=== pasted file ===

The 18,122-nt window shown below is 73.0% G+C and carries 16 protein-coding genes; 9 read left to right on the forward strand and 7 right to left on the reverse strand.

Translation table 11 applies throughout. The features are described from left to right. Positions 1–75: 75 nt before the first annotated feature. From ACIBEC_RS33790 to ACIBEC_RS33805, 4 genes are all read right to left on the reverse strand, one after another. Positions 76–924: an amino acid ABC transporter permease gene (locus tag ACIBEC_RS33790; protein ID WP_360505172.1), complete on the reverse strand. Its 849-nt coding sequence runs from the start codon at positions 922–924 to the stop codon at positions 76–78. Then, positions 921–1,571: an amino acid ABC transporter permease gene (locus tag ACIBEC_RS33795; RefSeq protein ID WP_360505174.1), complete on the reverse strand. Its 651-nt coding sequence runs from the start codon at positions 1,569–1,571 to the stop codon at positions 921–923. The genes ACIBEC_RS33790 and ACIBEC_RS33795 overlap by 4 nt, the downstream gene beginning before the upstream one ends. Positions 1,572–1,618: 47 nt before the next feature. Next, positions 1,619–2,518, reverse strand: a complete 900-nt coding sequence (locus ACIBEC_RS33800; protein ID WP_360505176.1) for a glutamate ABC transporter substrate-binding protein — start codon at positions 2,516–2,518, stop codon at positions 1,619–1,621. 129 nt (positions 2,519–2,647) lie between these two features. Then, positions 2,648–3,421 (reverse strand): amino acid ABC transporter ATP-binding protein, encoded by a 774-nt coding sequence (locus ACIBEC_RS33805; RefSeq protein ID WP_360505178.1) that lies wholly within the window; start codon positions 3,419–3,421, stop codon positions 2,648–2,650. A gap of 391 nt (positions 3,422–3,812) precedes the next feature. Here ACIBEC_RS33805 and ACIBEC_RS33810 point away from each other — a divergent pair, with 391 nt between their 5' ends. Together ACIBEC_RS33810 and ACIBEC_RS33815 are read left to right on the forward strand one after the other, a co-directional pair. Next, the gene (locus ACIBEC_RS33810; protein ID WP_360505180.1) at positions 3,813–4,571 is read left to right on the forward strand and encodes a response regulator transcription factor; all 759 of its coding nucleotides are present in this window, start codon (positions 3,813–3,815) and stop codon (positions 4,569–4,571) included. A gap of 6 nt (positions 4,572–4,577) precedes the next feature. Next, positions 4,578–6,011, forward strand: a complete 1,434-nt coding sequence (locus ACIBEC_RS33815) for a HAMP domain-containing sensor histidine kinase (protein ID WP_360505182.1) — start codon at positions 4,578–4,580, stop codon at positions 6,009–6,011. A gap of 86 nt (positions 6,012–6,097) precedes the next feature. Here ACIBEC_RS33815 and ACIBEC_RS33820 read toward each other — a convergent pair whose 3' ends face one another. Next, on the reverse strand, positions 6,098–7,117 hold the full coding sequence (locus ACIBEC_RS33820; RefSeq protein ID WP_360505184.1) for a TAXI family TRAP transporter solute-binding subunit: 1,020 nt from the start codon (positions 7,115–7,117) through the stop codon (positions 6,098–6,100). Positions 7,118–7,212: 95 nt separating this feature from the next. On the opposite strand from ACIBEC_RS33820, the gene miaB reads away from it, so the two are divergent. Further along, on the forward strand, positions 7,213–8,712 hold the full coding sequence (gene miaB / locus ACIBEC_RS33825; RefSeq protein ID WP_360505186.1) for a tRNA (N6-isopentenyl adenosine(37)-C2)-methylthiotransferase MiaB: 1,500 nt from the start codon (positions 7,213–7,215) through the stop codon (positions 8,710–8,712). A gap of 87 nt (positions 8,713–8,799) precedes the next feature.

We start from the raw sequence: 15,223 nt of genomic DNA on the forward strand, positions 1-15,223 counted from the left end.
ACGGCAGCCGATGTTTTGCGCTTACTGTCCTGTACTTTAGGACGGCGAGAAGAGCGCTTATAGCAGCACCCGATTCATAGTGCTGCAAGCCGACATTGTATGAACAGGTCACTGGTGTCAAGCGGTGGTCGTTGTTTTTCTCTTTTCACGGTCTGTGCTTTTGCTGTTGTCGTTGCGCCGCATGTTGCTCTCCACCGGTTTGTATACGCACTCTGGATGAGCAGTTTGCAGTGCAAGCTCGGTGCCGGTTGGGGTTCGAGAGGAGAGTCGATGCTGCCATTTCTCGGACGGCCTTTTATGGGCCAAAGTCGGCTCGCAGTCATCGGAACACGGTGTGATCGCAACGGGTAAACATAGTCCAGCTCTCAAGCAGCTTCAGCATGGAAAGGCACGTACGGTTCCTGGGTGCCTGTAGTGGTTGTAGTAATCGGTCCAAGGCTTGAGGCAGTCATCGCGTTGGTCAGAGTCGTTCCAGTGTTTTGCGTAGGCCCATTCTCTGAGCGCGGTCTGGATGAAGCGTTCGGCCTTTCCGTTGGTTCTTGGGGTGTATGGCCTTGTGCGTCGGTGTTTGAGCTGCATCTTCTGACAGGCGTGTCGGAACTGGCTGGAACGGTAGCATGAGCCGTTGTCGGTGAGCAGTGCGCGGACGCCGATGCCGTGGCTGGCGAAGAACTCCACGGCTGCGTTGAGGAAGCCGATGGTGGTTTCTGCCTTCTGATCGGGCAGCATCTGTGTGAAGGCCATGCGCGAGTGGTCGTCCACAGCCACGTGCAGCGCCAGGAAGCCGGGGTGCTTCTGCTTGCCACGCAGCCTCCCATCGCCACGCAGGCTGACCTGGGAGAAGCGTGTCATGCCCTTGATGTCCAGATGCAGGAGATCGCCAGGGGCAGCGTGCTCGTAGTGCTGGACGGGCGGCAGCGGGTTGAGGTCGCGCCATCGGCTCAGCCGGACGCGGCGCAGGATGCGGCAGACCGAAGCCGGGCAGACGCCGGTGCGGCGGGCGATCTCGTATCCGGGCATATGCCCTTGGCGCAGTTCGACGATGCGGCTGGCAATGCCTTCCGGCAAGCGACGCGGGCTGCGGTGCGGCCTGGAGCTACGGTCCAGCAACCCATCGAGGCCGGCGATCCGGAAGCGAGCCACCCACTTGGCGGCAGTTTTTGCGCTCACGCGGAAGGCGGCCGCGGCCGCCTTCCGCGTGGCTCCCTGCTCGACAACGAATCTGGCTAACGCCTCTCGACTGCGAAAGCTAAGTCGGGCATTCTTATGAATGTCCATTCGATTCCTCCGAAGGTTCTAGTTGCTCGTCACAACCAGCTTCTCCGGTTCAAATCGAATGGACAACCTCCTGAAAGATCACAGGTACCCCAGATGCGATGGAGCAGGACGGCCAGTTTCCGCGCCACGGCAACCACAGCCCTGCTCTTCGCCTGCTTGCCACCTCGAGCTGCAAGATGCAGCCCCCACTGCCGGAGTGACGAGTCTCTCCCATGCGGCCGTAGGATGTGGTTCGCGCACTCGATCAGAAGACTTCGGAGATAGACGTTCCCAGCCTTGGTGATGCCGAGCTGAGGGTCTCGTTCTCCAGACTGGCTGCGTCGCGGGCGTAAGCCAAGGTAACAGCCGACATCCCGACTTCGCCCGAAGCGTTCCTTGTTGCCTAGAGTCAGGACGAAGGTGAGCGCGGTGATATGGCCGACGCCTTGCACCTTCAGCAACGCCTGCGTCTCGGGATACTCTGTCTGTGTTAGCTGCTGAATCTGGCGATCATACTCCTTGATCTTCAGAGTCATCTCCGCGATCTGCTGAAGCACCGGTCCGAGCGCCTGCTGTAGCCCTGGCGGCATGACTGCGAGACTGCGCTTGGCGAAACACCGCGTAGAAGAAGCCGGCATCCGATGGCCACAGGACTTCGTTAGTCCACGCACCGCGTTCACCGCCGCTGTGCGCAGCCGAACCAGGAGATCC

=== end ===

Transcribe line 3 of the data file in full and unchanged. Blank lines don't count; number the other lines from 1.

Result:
We start from the raw sequence: 15,223 nt of genomic DNA on the forward strand, positions 1-15,223 counted from the left end.